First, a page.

The Minnesota Sharp-Tailed Grouse Society (MSGS) was founded in 1986 by Roche Lally of Duluth. MSGS is “dedicated to the management and restoration of sharptails in Minnesota for hunters and non-hunters” and works hard towards that goal. With around 300 members, it has provided funding to DNR for prescribed  burning equipment, printing of informational brochures, land acquisition, and habitat management. MSGS builds and maintains observation blinds, publishes a quarterly newsletter, and sponsors an annual habitat management project. In the last three years, MSGS has received $236,120 in state Heritage  Enhancement Grant for contracted habitat work on WMA’s.

MSGS’s success hatched three other groups, The Wisconsin Sharp-tailed Grouse Society, The Michigan Sharp-tailed Grouse Association, and Sharptails Plus of Manitoba.

After 18 years at the helm of MSGS, Lally is still enthusiastic about sharptails, and has watched his old hunting grounds in St. Louis County again have huntable sharptails.


When the Minnesota Sharp-tailed Grouse Society (MSGS) was founded in 1986, its goal was to keep the sharptail from going extinct in Minnesota. MSGS hoped that through education of both the public and resource managers, renewed interest in the sharptail and its habitat would generate additional funding from the Minnesota Department of Natural Resources (DNR) for habitat work on public and private lands. Fairly soon, MSGS had a membership base of about 300 members and a Board of Directors. MSGS adopted bylaws and became incorporated, and was approved by the IRS as a 501-C tax-exempt organization.

MSGS soon had various fund raisers. There were annual raffles for a shotgun and other prizes, and other types of fund raisers. While there was never a bulging treasury, MSGS was able to get a lot done for a small organization. Following is a summary of some accomplishments.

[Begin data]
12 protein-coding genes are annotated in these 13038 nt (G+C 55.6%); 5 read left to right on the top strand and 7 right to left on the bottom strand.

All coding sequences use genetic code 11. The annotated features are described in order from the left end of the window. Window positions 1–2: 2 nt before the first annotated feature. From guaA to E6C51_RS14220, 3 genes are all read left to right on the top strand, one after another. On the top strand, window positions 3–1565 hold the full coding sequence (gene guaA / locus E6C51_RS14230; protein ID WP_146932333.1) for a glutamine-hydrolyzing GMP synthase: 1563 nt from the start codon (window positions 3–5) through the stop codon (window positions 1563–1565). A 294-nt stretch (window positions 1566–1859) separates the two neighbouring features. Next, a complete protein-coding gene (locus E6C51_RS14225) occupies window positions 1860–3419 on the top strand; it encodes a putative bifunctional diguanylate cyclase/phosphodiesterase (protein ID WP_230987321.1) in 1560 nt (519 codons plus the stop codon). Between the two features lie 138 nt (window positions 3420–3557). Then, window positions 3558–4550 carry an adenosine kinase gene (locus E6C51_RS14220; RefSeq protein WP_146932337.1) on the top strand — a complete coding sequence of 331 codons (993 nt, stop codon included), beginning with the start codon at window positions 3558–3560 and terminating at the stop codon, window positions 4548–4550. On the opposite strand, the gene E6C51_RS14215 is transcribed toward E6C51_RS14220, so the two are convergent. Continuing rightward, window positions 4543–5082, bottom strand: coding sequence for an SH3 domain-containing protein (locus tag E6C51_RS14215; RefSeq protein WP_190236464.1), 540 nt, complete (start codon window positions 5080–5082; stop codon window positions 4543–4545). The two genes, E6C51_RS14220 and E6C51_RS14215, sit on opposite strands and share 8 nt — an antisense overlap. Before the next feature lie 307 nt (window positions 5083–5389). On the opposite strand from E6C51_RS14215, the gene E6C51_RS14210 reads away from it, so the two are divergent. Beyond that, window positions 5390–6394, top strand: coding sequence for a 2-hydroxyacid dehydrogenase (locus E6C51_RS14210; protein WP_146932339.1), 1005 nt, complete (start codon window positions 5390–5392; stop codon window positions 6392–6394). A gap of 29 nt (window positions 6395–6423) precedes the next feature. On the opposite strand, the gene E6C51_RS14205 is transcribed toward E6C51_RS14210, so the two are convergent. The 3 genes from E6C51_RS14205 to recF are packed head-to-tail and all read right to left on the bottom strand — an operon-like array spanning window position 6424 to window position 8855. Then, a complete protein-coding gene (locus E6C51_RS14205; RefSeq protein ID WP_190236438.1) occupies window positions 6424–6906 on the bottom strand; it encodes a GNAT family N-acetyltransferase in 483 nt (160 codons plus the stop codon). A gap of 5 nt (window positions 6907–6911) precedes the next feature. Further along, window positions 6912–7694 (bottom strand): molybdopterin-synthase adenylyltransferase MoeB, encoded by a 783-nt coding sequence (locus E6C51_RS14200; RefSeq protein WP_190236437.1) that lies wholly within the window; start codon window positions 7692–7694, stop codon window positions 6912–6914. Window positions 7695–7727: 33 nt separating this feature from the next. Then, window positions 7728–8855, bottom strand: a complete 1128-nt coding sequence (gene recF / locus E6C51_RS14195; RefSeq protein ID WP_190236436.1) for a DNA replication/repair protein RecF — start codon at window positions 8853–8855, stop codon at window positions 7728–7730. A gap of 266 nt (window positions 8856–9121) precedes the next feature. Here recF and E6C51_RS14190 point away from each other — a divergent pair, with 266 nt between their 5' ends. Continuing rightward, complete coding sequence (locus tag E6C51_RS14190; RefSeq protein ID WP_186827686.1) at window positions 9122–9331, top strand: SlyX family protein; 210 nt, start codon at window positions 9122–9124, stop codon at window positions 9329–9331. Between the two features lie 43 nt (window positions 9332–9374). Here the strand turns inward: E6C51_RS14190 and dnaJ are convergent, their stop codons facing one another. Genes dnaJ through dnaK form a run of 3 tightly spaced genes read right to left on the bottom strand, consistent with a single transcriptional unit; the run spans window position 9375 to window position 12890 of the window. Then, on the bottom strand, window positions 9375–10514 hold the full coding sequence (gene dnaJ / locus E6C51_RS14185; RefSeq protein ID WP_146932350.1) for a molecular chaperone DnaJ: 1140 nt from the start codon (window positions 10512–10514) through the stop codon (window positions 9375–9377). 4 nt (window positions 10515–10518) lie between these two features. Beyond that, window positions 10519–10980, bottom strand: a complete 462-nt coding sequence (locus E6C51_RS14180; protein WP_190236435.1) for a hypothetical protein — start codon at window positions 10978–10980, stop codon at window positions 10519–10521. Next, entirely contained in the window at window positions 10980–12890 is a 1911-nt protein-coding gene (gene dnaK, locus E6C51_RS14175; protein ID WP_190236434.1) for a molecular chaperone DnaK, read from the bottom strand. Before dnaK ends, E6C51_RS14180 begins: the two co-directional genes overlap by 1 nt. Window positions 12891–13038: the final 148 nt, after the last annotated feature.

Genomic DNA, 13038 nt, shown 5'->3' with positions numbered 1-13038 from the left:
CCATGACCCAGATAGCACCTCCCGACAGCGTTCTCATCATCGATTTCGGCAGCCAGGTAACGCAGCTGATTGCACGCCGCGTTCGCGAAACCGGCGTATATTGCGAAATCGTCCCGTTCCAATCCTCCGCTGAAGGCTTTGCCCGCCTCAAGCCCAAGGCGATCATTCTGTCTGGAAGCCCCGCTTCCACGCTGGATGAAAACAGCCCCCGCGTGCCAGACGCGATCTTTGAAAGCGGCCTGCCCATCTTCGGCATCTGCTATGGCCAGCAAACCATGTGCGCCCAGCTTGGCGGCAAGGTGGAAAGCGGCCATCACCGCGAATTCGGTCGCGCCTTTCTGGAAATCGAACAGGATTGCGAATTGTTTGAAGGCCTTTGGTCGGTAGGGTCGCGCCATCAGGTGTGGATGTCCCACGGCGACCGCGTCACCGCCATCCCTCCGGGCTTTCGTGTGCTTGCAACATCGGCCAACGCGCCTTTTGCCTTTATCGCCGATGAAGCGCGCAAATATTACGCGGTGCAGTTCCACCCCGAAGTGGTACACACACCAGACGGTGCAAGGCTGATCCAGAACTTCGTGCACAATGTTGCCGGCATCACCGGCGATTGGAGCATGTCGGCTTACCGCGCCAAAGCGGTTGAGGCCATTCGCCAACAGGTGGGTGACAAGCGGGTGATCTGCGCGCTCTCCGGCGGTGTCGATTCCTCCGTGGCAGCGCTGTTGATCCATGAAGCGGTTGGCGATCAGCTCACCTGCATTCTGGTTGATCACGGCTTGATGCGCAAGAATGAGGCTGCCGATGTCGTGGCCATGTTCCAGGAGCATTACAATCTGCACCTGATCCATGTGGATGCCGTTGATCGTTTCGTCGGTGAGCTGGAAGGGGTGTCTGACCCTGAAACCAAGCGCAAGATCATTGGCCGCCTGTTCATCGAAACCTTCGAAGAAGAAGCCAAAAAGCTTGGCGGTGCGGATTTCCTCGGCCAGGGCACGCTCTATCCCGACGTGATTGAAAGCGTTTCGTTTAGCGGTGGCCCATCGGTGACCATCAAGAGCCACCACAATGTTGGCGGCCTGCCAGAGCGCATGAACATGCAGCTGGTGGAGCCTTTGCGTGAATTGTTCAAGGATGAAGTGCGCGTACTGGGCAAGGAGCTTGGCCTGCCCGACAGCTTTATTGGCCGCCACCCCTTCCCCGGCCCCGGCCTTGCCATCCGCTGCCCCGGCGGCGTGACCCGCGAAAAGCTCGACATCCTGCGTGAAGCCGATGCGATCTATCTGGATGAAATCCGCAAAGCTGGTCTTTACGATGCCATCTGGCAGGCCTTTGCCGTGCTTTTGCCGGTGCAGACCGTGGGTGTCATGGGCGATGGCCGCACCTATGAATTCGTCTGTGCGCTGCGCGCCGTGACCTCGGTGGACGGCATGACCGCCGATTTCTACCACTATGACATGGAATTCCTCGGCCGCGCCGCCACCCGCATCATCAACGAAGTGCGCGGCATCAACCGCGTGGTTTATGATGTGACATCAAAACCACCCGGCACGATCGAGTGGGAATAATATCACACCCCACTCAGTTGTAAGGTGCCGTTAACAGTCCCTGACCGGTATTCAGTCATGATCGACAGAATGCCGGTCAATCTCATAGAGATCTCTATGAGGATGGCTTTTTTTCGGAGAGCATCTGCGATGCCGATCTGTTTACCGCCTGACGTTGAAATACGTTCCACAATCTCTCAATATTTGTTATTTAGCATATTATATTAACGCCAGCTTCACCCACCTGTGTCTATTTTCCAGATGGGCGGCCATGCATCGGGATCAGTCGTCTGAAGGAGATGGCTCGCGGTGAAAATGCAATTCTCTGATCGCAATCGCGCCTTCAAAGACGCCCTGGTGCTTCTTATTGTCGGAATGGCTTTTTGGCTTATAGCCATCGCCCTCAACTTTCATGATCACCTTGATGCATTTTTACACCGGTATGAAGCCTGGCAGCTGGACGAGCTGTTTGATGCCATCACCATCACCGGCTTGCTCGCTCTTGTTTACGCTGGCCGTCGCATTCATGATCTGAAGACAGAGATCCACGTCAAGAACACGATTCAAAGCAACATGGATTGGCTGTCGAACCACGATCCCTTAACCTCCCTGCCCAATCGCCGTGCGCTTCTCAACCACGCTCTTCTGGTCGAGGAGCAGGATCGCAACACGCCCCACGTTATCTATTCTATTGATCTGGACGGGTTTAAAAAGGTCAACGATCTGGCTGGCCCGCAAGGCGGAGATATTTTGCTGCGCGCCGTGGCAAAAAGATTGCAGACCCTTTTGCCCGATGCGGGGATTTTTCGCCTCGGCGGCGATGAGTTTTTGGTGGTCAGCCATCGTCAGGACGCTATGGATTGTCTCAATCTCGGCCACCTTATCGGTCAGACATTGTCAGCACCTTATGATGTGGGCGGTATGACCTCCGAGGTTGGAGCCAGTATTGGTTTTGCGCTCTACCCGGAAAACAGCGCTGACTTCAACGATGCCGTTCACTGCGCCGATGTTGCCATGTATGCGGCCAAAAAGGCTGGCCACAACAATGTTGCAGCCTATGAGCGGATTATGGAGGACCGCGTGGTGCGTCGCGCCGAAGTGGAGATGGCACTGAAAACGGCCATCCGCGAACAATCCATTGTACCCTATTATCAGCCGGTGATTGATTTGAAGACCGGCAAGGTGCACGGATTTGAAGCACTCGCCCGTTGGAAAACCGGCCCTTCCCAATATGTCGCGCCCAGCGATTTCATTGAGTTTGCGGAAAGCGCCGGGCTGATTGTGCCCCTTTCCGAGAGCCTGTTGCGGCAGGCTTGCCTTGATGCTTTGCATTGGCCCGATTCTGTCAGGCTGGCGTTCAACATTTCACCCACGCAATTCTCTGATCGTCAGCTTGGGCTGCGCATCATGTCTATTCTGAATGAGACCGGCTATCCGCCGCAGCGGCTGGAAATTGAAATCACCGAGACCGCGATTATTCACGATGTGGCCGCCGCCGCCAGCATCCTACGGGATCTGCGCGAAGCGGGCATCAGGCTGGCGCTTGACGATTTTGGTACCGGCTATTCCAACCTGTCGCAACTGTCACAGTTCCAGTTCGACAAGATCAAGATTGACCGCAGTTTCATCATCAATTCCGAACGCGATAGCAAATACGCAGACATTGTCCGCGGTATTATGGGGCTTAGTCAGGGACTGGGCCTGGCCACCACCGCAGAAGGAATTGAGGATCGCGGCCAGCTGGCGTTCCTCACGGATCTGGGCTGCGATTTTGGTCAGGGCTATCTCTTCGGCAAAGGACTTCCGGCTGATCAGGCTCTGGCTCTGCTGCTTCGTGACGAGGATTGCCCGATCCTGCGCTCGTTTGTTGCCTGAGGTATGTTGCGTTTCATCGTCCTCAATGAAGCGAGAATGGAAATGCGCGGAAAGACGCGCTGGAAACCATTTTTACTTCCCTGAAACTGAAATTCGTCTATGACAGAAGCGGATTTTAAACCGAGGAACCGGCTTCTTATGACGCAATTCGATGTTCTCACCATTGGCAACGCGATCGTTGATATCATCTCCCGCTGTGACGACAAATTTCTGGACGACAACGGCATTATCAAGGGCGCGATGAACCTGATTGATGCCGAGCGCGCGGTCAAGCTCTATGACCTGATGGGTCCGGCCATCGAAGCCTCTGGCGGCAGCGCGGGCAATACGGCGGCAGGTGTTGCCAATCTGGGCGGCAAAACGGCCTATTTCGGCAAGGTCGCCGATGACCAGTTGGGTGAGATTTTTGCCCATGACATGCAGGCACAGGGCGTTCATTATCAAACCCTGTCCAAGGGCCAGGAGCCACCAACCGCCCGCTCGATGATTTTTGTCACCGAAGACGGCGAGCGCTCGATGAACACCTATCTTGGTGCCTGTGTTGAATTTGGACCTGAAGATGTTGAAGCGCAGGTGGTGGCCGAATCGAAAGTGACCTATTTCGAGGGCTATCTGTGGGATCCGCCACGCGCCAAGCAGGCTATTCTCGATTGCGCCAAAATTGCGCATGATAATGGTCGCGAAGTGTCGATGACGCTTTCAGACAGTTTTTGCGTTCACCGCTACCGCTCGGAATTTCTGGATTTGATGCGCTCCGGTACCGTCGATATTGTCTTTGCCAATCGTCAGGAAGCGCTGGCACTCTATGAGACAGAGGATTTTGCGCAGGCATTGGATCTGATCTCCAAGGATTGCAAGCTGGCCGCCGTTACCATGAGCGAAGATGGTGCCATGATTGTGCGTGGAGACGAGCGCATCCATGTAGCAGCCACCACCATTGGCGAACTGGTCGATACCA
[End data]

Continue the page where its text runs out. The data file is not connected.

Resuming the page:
• Donated $500 to DNR for repair of a J-7 Bombardier tracked vehicle for use in prescribed burning.
  • Obtained small grain seed for giving to farmers to seed food plots on private land.
  • Donated $1,000 to DNR for equipping support trailers for heli-torchprescribed burning.
  • Purchased promotional materials for cooperators in Conservation
  • Reserve Program sign-ups.
  • Printed a MSGS Sharptail Management Guide for private landowners.
  • Assisted DNR in printing Wildlife Research Bulletin No. 10, Sharp-tailed Grouse in Minnesota.
  • Hosted bi-annual Spring Fling Meetings.
  • Sponsored annual habitat management winter brush cutting projects in northern Minnesota.
  • Donated $700 to DNR to pay DNR Technicians for overtime in prescribed burning.
  • Donated $500 to DNR for printing its Sharp-tailed Grouse Management on Private Lands brochure.
  • Recipient of the Minnesota Chapter of The Wildlife Society Conservation Award in 1999.
  • Donated building materials to DNR for building sharptail observation blinds.
  • Helped obtain a $300,000 LCMR grant to research the feasibility of brush biomass for energy.
  • Received a $30,000 grant from LCMR to evaluate brush savannas in east-central Minnesota.
  • Donated to the Long Lake Conservation Center building fund.
  • Helped form sharptail advocate organizations in Wisconsin, Michigan, and Manitoba.
  • Participated in DNR’s Long Range Sharptail Management Planing process, and the Hunting Round-table.
  • Since 1986 sponsored a hands-on brush-land winter habitat project, which has resulted in the management of hundreds of acres of habitat.
  • Received over $500,000 in Heritage Enhancement habitat grants from DNR since 2002 which enabled MSGS to manage several thousand acres of open land habitat using shearing, hydro-axing, prescribed burning, mowing, and hand cutting.

That’s just a partial list of what MSGS has accomplished in its short life. But without a doubt, MSGS’s greatest feat has been the public education of sharptails and their habitat, for the benefit of hunters and non-hunters alike. That goal will persist as foremost as long as MSGS is around.

For a more complete listing of what MSGS has done, please request a list from MSGS.

MSGS Board of Directors:

Executive Board:

President – Mike Chalich

Vice President – Kyle Arola

Secretary – Martha Minchak

Treasurer – Gretchen Mehmel


Regional Representatives:

NW MN Rep – Gary Huschle

NE MN Rep – James Meadow

SW MN Rep – Sabin Adams

SE MN Rep – Ray Marshall


Coordinators/Committee Chairs:

Habitat – Dave Pauly

Newsletters – Jodie Provost

Website – James Meadow

Facebook – Matt Breuer & Dave Pauly

Membership – Dave Dickey

Fundraising/Merchandise – Bailey Petersen

Student Advisor – Bill Faber

Directors At Large:

  • Roche Lally
  • Bill Berg
  • Jamie Slade
  • Dave Pauly